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Graduate and Professional School

In an increasingly competitive job market, more and more students are considering post-baccalaureate education as a means to achieving their goals. Graduate study options are available for students with a wide variety of majors and intended careers. The decision to go to graduate school is not one to be taken lightly, though. These programs require a lot of work and if you enter immediately after your undergraduate degree, burnout is a real problem to contend with. Also, many employers want real-world experience as much as they want a graduate degree, so it may be wise to work first. To decide whether graduate school is right for you, you should first research employment in your prospective field and see what employers want and don’t want.

Graduate and Professional Programs

Post-baccalaureate education comes in many forms, ranging from one-year certificate programs to doctoral degrees that require years of work. With vastly different time commitments and work loads, graduate and professional programs also have a wide variety of goals. When deciding what education opportunities to pursue, you’ll have to consider whether you’re seeking an academic or professional degree program, and whether or not you’re pursuing a terminal degree, which means a degree that’s at the end of the line in a discipline. For example, many art programs stop at a Master of Fine Arts degree, or MFA. Some careers may require a terminal degree, while others might want you to hold off on receiving one until you’re ready to apply for top-level positions.

The academic versus professional distinction is also directly relevant to your career choices. An academic degree generally prepares you for further study in the field, often moving towards a teaching or research profession. The emphasis will be on the subject matter, especially theory and research. A professional degree, by contrast, prepares you to work in a particular field. Often, a professional degree is required for a particular occupation or job title. Examples of professional degrees include the Master of Business Administration (MBA), law degrees and medical degrees.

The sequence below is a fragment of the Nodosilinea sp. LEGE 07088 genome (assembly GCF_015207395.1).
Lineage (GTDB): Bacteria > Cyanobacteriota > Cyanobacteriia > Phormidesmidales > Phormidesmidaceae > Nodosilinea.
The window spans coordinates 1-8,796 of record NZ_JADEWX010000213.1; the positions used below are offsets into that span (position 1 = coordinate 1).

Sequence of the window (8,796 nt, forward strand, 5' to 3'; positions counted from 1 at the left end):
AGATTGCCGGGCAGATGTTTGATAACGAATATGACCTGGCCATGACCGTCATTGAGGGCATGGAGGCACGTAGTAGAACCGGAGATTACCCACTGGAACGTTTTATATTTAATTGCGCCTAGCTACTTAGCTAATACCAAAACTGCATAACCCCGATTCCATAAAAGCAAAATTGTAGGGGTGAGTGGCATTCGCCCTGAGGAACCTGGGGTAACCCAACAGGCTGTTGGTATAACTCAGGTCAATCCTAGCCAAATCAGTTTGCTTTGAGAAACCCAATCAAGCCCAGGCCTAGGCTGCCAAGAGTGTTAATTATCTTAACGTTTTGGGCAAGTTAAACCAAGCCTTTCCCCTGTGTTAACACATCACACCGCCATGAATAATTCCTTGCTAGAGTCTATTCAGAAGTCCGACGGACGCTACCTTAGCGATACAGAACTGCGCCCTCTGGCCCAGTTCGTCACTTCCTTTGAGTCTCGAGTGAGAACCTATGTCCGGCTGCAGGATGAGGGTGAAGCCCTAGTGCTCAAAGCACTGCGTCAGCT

Choosing a Program

Graduate education options continue to expand, as new programs are added and more and more institutions begin offering post-baccalaureate degrees. This makes the task of choosing a graduate program more difficult than ever. Each individual will have different things to consider when making a selection, but here are some general things to keep in mind while searching through lists of graduate and professional programs and deciding which is right for you:

  • Emphasis

    Chances are if you’re going to grad school, you have pretty specific things in mind you’d like to learn or do. So it only makes sense you’d pick a graduate program that helps you do those things. Look for a grad program that offers the specializations you want, and also has a teaching philosophy that aligns closely with your own. See what the students and the professors are doing and see if anything piques your interest. If a graduate program isn’t going to help you do what you want to do, then why spend all that time and money on it?
  • Quality

    Even if a program appears to offer the education you want, there are still other things to consider in deciding what will be best for you. After all, you have specific goals in mind, and you need to know that your school will adequately help you meet them. In addition to standardized test scores and graduation rates, pay attention to the quality of the faculty and the department’s reputation.
  • Job Placement

    Even students with the most scholarly of goals eventually hope to collect a real paycheck. So when choosing your graduate program, you may want to pick one that will help you get a job after graduation. See if you can find out how many graduates got jobs or got into other graduate programs (unless you’re going after a terminal degree), and where they wound up. See how students in your program fare once they leave and see what the school and your department will do to help you succeed.
  • Costs and Aid

    Graduate and professional programs are even more expensive than undergraduate degrees, and students often have additional financial obligations to consider when they decide to apply. So in addition to the program’s prestige, placement rates, and focus, you’ll also want to look at its costs before you apply. If you know you can’t pay for school without significant graduate financial aid, such as a fellowship or assistantship, make sure you apply to programs that offer those. Otherwise, there are also a number of external scholarship opportunities for graduate students, law students, and medical students. If you’re concerned about costs, spending some time on a scholarship search can help make your graduate education more manageable.

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